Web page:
Wednesday, November 18, 2009

Worth Doing Well

One of the things I enjoy about taking tea is that it can be done anywhere and anytime. Whether in a formal tea salon with others or alone in a favorite quiet corner at home, tea allows one to forget everything at least for as the cup needs refilling. Again, the key point is not how you do it but that you do it.

Like all children, I learned about taking tea from the adults who surrounded me. I must also say that I was blessed to grow up around phenomenonal women who knew how to take the ordinary and turn it, seemingly effortlessly, into the extraordinary. Each had her own style, but style was the common thread. Anything worth doing, I learned, was worth doing well.


Whenever someone would visit, either expected or unexpected, refreshments were offered. Often the kettle would be filled with cold water and placed over a gas pilot to boil. While waiting for the unmistakable kettle whistle, the visitor was invited to sit down to table. Then my grandmother, aunt, or mother would go about preparing tea and refreshments.

As our guest watched my relative make the preparations, the visitor would become visibly more relaxed and then the talking began. At this point, I would ask to be excused (before being asked to excuse myself). From the next room, I could hear the sounds of punctuated laughter. This sound let me know that whatever brought the visitor upon arrival, the tea and company would help our guest feel better upon departure.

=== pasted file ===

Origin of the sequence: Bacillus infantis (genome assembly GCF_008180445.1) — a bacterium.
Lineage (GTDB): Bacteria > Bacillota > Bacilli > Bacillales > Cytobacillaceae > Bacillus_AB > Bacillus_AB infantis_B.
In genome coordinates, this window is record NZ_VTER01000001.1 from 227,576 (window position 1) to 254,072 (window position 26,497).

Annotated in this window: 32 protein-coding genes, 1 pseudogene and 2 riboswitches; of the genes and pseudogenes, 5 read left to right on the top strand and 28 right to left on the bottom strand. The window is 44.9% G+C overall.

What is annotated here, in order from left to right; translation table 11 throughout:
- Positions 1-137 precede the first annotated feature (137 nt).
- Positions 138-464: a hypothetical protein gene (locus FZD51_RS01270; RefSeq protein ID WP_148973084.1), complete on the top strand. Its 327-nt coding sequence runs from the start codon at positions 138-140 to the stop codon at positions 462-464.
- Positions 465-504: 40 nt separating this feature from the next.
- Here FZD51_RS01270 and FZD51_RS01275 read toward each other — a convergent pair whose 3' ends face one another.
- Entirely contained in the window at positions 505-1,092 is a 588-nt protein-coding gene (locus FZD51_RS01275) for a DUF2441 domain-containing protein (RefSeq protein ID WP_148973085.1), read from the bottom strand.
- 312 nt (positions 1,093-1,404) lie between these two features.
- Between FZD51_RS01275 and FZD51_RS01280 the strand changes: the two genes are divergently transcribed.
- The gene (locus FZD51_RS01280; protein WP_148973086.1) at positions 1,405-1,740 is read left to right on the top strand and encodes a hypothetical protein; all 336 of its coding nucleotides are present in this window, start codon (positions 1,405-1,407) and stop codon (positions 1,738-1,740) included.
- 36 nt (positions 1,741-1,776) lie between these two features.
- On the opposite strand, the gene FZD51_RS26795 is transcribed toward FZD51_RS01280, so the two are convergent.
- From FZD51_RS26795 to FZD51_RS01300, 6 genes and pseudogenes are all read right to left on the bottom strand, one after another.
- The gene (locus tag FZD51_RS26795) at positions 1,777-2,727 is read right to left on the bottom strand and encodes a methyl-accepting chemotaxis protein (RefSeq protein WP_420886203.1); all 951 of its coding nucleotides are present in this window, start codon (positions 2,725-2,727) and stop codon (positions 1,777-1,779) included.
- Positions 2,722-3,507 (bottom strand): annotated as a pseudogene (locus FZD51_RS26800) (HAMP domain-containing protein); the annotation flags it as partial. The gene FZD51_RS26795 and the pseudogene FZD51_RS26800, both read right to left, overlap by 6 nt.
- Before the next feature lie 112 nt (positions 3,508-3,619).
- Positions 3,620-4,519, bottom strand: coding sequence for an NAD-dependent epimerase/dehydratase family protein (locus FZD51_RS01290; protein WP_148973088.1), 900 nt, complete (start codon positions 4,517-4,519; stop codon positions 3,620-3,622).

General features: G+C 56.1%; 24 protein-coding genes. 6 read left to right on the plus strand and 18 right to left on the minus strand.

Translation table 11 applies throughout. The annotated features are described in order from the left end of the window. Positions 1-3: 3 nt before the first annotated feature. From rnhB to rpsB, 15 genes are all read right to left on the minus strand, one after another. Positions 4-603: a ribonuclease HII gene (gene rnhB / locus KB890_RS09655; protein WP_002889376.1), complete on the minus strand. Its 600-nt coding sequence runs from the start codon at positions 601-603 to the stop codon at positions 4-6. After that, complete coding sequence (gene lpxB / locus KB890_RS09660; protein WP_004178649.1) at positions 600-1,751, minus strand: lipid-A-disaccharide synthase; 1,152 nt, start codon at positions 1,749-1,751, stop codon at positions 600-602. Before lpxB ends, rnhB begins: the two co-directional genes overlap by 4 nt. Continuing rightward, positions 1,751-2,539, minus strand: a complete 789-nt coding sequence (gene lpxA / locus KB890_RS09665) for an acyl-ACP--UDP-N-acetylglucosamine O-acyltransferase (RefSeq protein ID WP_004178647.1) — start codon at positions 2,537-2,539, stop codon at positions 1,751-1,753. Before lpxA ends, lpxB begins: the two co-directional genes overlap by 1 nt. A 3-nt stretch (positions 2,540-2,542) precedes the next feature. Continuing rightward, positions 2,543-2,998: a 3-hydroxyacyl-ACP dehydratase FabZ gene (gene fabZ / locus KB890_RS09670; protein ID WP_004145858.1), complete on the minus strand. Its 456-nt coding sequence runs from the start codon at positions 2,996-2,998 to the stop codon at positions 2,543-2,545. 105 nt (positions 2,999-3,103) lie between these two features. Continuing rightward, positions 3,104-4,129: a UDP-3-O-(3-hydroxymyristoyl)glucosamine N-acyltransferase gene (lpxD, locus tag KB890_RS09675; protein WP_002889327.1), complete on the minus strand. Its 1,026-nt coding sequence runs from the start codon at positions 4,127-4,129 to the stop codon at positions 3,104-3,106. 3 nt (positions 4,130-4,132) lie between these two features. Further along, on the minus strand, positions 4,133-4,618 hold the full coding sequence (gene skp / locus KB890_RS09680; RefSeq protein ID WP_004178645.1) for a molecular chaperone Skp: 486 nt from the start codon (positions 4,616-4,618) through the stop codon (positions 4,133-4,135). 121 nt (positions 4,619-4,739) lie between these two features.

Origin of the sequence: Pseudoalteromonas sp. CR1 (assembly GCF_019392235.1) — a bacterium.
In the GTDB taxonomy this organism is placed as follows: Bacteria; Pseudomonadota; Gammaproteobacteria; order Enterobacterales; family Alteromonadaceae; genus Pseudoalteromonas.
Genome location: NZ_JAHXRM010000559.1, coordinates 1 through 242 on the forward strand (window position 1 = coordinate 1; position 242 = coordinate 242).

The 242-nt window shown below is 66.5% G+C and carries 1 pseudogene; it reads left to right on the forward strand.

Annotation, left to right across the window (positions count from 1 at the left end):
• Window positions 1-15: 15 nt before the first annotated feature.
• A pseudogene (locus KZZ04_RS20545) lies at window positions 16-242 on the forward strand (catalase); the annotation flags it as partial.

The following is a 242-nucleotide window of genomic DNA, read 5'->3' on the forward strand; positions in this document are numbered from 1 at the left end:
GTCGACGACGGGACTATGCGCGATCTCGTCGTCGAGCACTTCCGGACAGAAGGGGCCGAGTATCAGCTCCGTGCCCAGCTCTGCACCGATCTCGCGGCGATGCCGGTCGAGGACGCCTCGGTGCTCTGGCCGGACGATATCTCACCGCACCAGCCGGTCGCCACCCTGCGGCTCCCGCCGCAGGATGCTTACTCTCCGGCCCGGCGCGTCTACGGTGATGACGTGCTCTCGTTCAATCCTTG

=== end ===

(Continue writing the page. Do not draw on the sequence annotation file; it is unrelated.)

Once Upon an Oolong

Curiosity is a strong indicator that our brain cells have not yet died. As long as we still have active brains, then learning is possible. However, humility must accompany curiosity because it takes humility to recognize and to admit that there is something to learn.

So it was with my curious colleague friend. A journalist by trade, she knew that I "liked" tea but readily admitted that she knew nothing about it. However, she wanted to learn about tea. A new tea convert?! How could I refuse? I promptly extended her an invitation to her first tea tasting.

In my experience, once someone tastes a properly prepared cup of tea, then their perspective about the drink and its customs alters considerably. For such a momentous occasion, I wanted to immerse my inquisitive comrade in tea culture.


Flushing, located in the New York borough of Queens, is home to 173,826 residents, 43.1% of which identified themselves as Asian during the 2000 United States Census. Those who seek authentic Asian cuisine (e.g. Thai, Malaysian, Indian, Chinese, Korean, etc.) make the 10-mile journey from Manhattan to Flushing, an easy 7 subway train ride to Main Street - Flushing.

Stepping down into Luh Yu Tea Emporium, we were warmly greeted by owner Annie Ro and Luh Yu's display of clay teapots. Once I explained our mission -- introduce my friend to our world of tea -- then the exploring began. We drank and savored Bi Lo Chun (green), Dong Ding Oolong and a Yunnan so spectacular that no one noticed the rain that started pouring profusely outside; we busied ourselves with drinking tea profusely inside. Our conversation covered several topics: tea origin, Chinese medicine, massage, benefits and customs. My participation surprised Annie, who pronounced me "half Chinese" and shared her local restaurant favorites.

Since then, I'm happy to say that my colleague friend now properly prepares her green tea, complete with rinsing the leaves, not boiling the water and warming the pot. Thanks to fellow tea enthusiasts, another person has been rescued from the perils of tea ignorance.